It’s fine when you’re working with a mostly static page. But, as soon as you’re working with a dynamic data driven page the number of different variations of the page can quickly become overwhelming.

If you have pages which require authentication (either on the server or in the application), or requires a user to post information into a form, it becomes more or less impossible.  If the validator can’t reach the page directly you have to save a local copy of the HTML and upload this manually to the validator.

Who has time for that?

Even when you do make the effort the results often confuse more than they help.

Validators are (almost by definition) pedantic, and as a result do a generally poor job of differentiating between things that make a real difference to users and things that, while strictly and correctly identified as errors, are not so critical.

And, there is no easy way to keep track of the errors that exist on a page over time.  So, when you’re presented with results it’s difficult to identify those errors which are new or to easily exclude results you’ve seen before.

This is not so bad if you have a page that is normally fully compliant, but a much more common scenario, unfortunately, is working on improving a page that is full of invalid code.  In that case it’s a nightmare.

The tools really don’t make it easy.

So, what do we do? Continue on wishing we could be more diligent, but lacking time and tools?

I think we can do better!

A while back I wrote about an idea I had for solving some of these problems.

I was stoked when one of the smartest developers I know put his hand up.  Over the last couple of months we’ve been working on turning this idea into a real working tool.  And now we have something to show you all…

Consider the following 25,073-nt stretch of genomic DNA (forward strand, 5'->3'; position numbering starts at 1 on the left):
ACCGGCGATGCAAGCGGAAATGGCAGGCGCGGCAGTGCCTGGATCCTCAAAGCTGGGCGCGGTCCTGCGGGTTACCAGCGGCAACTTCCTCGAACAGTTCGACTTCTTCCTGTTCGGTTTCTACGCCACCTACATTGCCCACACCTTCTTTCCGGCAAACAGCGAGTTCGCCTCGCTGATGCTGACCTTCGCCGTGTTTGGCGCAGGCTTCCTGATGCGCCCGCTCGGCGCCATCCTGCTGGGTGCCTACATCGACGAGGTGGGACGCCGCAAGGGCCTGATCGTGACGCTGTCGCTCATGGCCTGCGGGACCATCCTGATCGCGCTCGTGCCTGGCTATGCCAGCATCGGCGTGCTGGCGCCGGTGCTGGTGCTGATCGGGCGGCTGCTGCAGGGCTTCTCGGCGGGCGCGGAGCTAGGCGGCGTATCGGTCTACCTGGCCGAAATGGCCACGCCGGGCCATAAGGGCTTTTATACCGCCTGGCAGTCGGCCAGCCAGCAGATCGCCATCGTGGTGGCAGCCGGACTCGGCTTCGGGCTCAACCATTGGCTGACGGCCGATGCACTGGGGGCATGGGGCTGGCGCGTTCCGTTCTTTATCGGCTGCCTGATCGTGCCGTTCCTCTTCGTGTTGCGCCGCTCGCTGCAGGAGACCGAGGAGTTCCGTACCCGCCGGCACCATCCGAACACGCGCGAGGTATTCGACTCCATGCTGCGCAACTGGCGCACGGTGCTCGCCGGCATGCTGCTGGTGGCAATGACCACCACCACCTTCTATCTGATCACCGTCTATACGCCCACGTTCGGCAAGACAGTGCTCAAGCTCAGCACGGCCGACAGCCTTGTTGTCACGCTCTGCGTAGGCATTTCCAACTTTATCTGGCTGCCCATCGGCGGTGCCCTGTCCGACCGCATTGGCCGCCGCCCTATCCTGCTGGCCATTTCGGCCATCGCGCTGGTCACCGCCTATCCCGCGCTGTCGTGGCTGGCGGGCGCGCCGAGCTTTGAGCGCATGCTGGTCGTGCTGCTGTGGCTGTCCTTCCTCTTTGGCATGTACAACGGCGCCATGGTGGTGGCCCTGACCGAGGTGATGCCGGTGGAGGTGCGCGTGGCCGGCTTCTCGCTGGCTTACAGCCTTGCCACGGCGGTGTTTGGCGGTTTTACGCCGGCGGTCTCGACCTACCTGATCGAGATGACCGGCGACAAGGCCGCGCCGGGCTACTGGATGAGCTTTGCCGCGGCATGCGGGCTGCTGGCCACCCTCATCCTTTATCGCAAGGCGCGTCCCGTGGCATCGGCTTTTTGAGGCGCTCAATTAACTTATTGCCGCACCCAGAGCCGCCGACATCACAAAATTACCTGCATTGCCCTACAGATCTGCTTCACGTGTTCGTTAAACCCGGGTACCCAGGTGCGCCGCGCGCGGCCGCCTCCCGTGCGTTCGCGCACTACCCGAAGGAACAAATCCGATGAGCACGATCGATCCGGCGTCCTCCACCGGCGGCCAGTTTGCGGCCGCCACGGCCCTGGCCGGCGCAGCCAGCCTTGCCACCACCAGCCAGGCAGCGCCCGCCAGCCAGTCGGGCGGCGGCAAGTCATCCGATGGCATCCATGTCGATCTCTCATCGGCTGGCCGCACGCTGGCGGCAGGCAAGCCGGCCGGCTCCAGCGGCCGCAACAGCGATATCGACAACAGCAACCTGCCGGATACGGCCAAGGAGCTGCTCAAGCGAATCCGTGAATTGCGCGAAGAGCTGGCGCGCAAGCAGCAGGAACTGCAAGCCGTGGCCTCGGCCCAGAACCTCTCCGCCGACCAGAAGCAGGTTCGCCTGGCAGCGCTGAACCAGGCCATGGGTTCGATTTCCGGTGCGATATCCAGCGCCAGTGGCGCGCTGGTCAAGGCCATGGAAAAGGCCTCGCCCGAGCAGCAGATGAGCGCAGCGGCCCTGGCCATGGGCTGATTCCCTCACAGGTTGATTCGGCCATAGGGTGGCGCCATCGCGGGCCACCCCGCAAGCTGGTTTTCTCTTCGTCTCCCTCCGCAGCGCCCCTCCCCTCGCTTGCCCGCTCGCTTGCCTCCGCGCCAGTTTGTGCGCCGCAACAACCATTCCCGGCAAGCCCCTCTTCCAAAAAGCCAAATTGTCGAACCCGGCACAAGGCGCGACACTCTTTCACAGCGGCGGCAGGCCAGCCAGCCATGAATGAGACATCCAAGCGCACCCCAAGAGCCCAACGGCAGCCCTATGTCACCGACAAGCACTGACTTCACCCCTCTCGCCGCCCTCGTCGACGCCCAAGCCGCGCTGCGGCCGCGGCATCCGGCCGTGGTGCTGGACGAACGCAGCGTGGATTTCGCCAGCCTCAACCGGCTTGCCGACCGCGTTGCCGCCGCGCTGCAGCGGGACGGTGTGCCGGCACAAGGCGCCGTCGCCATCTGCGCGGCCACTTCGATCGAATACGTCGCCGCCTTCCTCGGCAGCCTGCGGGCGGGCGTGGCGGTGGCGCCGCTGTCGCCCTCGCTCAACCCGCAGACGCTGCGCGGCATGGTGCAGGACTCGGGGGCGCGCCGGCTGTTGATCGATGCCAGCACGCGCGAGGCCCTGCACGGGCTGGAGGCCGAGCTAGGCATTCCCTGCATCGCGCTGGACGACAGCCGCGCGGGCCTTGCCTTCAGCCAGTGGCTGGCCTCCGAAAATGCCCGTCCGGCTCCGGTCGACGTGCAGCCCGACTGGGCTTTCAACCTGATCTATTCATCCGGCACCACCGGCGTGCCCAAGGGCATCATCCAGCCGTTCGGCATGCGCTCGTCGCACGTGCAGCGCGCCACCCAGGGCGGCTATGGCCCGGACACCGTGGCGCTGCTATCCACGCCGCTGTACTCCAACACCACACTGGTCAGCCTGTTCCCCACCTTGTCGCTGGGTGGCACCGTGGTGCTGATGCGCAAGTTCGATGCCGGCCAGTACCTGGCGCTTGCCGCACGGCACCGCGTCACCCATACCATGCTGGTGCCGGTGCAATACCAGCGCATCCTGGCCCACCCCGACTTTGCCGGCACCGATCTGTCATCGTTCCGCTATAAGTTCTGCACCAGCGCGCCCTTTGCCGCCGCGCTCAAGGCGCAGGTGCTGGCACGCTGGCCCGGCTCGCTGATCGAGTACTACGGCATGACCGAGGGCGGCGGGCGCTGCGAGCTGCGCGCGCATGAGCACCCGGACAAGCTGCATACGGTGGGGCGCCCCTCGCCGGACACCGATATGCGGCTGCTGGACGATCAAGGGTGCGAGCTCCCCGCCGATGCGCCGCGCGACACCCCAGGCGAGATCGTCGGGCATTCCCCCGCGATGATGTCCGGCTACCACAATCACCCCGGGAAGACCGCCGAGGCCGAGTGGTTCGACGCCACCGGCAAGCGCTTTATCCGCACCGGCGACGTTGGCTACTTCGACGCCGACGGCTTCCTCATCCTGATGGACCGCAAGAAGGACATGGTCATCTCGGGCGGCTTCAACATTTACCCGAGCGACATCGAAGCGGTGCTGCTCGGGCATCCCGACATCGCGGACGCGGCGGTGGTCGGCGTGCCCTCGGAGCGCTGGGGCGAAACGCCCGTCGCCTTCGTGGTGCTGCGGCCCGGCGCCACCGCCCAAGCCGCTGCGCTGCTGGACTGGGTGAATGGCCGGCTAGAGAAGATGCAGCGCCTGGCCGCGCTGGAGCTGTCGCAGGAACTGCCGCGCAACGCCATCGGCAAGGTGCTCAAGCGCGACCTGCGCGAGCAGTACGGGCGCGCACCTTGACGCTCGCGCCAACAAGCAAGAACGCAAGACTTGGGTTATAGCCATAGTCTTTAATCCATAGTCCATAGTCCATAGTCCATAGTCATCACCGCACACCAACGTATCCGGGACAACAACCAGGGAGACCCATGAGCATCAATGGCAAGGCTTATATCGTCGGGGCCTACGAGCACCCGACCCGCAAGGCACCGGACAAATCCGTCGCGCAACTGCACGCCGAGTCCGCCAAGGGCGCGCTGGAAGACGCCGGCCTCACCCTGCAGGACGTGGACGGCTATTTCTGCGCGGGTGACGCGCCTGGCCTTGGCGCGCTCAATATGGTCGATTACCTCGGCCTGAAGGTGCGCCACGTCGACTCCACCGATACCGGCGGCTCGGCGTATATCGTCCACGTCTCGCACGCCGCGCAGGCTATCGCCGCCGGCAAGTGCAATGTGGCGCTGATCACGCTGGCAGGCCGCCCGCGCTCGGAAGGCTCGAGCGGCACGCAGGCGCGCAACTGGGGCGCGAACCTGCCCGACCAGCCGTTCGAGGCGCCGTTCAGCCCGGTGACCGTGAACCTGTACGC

We’re calling it Wingman.

It’s a Firefox browser plug-in, which automatically sends the exact pages you visit to the server, making it trivial to validate.

And, it’s a website which organises the results, making it easy to identify the errors you’re interested in, and to spot trends so you can fix things as soon as they occur.

Plus, it’s designed to get smarter as more people use it, by aggregating information about what types of errors are commonly ignored across all users.

In time we imagine a system which runs various different types of validation, including potentially hooking into validations services which are hosted outside of Wingman itself.  But, for starters, we have implemented a simple HTML validator, based on the service created by  CSS and Javascript validation are the next obvious candidates, but we’re really interested to hear your ideas for what other things we could include in this mix – for example, a spell checker, a test for basic SEO rules, or an outbound link checker are three ideas that have been suggested to us already.

Today we’re opening up a free invite-only preview of the service, so we can start to see how people might use a tool like this.

If you’d like to have a play please register on the site.  We’ll be sending out the first group of invite codes shortly.

I’ll look forward to hearing what you think!